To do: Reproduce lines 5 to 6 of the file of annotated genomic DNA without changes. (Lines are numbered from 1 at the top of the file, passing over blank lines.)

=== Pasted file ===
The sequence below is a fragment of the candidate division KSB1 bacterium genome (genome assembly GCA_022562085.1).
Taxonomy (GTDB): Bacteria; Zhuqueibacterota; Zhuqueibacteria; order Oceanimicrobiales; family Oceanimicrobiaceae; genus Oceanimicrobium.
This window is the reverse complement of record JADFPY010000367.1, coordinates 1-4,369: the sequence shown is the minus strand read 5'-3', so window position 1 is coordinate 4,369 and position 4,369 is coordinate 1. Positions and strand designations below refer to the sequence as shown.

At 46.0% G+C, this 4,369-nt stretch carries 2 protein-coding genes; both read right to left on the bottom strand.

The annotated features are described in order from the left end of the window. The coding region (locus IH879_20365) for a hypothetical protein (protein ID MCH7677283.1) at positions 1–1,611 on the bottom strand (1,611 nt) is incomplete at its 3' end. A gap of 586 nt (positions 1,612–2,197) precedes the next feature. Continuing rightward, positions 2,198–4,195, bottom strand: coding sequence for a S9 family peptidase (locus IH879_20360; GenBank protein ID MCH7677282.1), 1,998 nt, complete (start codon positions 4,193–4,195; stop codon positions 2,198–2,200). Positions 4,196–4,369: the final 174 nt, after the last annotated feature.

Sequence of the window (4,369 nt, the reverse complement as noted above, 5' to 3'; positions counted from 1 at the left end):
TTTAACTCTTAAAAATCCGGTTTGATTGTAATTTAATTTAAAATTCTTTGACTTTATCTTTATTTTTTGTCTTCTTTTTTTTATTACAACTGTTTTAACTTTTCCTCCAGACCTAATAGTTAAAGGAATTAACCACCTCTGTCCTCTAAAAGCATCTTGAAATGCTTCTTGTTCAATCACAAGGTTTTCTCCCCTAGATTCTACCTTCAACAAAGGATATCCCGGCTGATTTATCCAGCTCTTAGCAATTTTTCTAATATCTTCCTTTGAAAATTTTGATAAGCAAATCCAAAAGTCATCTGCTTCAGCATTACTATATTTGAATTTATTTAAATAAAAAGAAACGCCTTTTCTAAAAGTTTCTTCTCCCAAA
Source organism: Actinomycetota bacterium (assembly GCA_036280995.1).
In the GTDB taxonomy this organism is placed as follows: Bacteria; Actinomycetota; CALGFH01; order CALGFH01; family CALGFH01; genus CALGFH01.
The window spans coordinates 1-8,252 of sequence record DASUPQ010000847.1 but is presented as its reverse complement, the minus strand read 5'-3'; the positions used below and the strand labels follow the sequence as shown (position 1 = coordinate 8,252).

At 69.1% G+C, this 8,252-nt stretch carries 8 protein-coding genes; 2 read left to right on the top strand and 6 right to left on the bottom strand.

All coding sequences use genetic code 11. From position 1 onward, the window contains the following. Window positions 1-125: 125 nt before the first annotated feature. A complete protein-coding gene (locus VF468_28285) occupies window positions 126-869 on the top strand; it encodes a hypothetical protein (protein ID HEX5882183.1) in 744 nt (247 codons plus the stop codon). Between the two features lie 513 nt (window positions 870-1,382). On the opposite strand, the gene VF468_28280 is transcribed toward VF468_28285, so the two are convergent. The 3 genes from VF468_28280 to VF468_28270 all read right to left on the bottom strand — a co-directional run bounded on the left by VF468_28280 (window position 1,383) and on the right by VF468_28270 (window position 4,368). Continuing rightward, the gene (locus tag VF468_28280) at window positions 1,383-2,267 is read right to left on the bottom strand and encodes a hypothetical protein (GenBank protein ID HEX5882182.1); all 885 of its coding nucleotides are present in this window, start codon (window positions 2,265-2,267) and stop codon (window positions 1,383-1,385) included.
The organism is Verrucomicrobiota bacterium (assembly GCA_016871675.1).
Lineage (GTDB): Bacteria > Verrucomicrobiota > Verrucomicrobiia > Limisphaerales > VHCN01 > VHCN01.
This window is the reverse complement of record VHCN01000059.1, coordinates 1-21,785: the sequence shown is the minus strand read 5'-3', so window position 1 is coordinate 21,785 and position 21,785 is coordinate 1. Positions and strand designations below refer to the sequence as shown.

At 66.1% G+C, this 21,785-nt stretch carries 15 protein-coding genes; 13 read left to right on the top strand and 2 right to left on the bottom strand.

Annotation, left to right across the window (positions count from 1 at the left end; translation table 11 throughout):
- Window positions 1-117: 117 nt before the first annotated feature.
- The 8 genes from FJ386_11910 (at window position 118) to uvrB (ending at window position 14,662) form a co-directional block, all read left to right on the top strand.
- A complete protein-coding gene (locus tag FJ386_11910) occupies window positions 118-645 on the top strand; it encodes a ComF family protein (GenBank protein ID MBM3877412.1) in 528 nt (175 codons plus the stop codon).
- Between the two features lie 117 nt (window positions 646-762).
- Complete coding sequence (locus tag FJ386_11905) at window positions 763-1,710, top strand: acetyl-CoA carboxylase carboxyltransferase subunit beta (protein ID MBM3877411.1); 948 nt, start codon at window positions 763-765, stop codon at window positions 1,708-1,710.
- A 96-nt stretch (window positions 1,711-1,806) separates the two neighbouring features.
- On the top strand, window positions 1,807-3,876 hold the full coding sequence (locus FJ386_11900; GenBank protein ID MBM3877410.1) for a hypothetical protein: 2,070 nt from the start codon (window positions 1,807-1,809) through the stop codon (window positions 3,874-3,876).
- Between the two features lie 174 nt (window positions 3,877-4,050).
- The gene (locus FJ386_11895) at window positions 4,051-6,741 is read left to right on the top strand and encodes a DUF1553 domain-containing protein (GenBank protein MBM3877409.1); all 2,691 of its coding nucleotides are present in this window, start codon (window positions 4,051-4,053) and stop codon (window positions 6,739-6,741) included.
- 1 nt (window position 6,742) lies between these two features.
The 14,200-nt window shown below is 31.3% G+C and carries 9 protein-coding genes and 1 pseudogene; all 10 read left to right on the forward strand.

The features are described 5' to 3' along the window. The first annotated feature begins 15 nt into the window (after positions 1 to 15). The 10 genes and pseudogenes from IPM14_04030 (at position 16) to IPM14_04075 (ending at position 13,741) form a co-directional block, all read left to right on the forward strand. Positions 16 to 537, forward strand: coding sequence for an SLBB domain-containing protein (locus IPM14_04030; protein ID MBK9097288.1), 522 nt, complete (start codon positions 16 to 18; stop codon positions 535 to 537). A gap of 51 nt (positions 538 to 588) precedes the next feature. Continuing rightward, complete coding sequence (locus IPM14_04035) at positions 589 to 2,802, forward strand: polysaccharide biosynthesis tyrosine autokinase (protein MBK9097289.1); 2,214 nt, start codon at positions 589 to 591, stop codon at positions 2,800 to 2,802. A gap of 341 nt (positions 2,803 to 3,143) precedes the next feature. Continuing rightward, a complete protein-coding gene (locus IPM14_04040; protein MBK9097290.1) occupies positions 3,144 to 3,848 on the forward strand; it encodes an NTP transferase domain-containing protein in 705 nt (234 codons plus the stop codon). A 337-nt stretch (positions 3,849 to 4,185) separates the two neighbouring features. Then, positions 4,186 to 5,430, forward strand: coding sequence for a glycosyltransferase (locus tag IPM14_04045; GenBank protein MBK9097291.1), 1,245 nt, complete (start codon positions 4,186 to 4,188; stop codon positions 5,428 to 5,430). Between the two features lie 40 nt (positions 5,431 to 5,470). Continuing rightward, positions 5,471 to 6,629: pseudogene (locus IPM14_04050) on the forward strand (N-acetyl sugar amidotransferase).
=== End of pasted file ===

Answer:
The annotated features are described in order from the left end of the window. The coding region (locus IH879_20365) for a hypothetical protein (protein ID MCH7677283.1) at positions 1–1,611 on the bottom strand (1,611 nt) is incomplete at its 3' end. A gap of 586 nt (positions 1,612–2,197) precedes the next feature. Continuing rightward, positions 2,198–4,195, bottom strand: coding sequence for a S9 family peptidase (locus IH879_20360; GenBank protein ID MCH7677282.1), 1,998 nt, complete (start codon positions 4,193–4,195; stop codon positions 2,198–2,200). Positions 4,196–4,369: the final 174 nt, after the last annotated feature.

Sequence of the window (4,369 nt, the reverse complement as noted above, 5' to 3'; positions counted from 1 at the left end):